The Second Disc

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Early Years of Jon Lord, Keef Hartley Chronicled on The Artwoods’ Box Set “Steady Gettin’ It”

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The ArtwoodsToday, The Artwoods might be best remembered as footnotes in the stories of a number of other famous bands. Frontman and namesake Art Wood was the oldest brother of Faces/Rolling Stones man Ronnie. Organist Jon Lord went on, of course, to found Deep Purple. And drummer Keef Hartley would, among other credits, form The Keef Hartley Band. RPM Records has recently celebrated the music of the mod R&B revivalists with the release of the 3-CD box set Steady Gettin’ It: The Complete Recordings 1964-67.

The Artwoods formed in 1963 and remained active through 1967, along the way becoming a popular live attraction. Like so many other bands, the roots of The Artwoods could be found in other groups. Art Wood, a onetime student at the Ealing School of Art (which also has David Bowie, Pete Townshend and Freddie Mercury among its alumni), made his name in music with his own nine-piece big band The Art Wood Combo and then as a vocalist for bluesman Alexis Korner’s rotating Blues, Incorporated lineup. Korner inspired Wood to reform his own Combo, this time as a blues quartet. After experimenting with a floating line-up similar to that of Blues, Incorporated, Wood set out to form a more consistent group.   Guitarist Derek Griffiths and keyboardist Jon Lord were both members of semi-pro band Red Bludd’s Blusicians when Bludd leader and bassist Don Wilson proposed a merger with the Art Wood Combo. In early 1964, Wilson, Lord and Griffiths joined Art Wood and his drummer Reg Dunnage.

That iteration of the group was short-lived. In March 1964, Don Wilson broke both his legs, forcing him out of the band. Malcolm Pool was recruited from The Roadrunners to take on bass duties. As The Art Wood Combo, this line-up of the band recorded four songs for an acetate (all of which are released on RPM’s set for the very first time) and attracted the attention of Decca Records. But there was one more important shift before the group transformed into The Artwoods. In late summer 1964, drummer Dunnage declined to continue with the band. Other drummers were sought including Mitch Mitchell who actually played a few dates with the group. Enter Keith “Keef” Hartley, Ringo Starr’s replacement in Rory Storm and the Hurricanes. With Hartley in place, the group decided (likely under the advice of Decca’s Mike Vernon, per the comprehensive liner notes included in the box) to change its name. The Artwoods were born.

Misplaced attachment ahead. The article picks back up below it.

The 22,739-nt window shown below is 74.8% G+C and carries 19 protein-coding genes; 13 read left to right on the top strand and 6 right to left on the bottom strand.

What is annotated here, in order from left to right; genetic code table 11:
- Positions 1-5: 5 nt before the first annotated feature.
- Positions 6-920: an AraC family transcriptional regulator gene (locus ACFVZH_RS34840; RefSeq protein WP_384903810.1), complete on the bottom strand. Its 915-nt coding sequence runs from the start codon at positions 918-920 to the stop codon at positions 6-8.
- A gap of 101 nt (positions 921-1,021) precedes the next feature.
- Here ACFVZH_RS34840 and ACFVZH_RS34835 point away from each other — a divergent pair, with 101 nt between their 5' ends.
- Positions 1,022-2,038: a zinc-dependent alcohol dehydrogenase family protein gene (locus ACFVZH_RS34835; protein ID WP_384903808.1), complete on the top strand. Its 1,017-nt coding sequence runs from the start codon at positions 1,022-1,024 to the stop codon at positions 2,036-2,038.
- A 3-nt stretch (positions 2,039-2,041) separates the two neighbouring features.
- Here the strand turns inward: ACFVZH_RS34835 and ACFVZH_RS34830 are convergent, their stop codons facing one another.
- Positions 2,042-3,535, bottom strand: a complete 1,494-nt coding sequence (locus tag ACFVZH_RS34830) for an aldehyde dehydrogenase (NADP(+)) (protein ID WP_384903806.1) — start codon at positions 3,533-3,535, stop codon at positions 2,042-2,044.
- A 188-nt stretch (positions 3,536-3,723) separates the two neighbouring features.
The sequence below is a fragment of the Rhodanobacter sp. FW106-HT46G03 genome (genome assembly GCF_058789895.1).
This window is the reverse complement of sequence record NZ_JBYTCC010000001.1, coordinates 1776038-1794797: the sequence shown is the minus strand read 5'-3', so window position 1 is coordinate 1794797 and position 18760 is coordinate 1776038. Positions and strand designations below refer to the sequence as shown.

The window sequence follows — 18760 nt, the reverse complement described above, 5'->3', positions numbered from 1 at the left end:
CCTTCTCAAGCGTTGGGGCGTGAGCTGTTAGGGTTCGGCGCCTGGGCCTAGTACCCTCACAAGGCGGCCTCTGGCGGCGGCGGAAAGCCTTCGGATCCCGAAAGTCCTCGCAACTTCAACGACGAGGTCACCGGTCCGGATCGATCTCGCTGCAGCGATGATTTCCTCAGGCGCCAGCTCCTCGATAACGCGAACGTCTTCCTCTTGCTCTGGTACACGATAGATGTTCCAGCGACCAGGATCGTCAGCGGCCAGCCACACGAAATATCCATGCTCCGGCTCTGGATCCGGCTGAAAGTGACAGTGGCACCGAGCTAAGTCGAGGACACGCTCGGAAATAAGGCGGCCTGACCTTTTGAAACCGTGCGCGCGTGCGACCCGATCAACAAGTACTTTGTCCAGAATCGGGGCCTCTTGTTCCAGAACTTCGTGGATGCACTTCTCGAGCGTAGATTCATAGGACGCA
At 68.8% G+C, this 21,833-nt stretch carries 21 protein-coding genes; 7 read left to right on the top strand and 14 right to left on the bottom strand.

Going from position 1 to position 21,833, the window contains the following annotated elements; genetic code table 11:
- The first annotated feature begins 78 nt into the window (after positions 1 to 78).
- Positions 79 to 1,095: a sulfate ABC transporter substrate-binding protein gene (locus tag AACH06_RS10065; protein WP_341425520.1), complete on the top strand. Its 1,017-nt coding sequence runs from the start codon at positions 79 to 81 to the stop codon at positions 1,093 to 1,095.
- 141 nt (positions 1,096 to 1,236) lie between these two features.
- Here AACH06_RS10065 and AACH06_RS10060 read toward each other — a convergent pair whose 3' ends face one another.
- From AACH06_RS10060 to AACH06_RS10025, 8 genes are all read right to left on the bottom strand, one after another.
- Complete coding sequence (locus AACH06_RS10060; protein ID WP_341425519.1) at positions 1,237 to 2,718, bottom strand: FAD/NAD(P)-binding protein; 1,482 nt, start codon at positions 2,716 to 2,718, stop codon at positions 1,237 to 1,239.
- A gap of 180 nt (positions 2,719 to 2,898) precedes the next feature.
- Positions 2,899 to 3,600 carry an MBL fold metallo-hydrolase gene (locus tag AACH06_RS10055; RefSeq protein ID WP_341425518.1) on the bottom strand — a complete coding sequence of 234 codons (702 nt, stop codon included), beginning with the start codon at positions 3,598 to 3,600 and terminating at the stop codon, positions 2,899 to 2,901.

Hit the jump to find what’s on Steady Gettin’ It!

Between 1964 and 1967, The Artwoods released a number of singles and EPs as well as one full-length album. Those eighteen single and EP sides on Decca, Parlophone and Fontana – including originals by Jon Lord and his bandmates and covers of such unexpected fare as Lee Hazlewood’s “These Boots are Made for Walkin’,” Jerry Goldsmith’s “Our Man Flint” theme and E.Y. Harburg and Jay Gorney’s Great Depression standard “Brother, Can You Spare a Dime” – are all included on the first disc of this set. The Artwoods also paid numerous visits to the BBC, and eighteen never-before-released live tracks from the Beeb (plus one previously issued interview) are also included on Discs 1 and 2. Many of these songs weren’t recorded elsewhere by the group such as covers of The Beatles’ “Day Tripper,” Sam Cooke’s “Shake” and The Rolling Stones’ “(I Can’t Get No) Satisfaction.” The second CD has the complete November 1966 release of Art Gallery, The Artwoods’ lone long-player. Finally, the third CD presents a live concert from Funny Park, Denmark capturing The Artwoods in 1967 before their disbanding.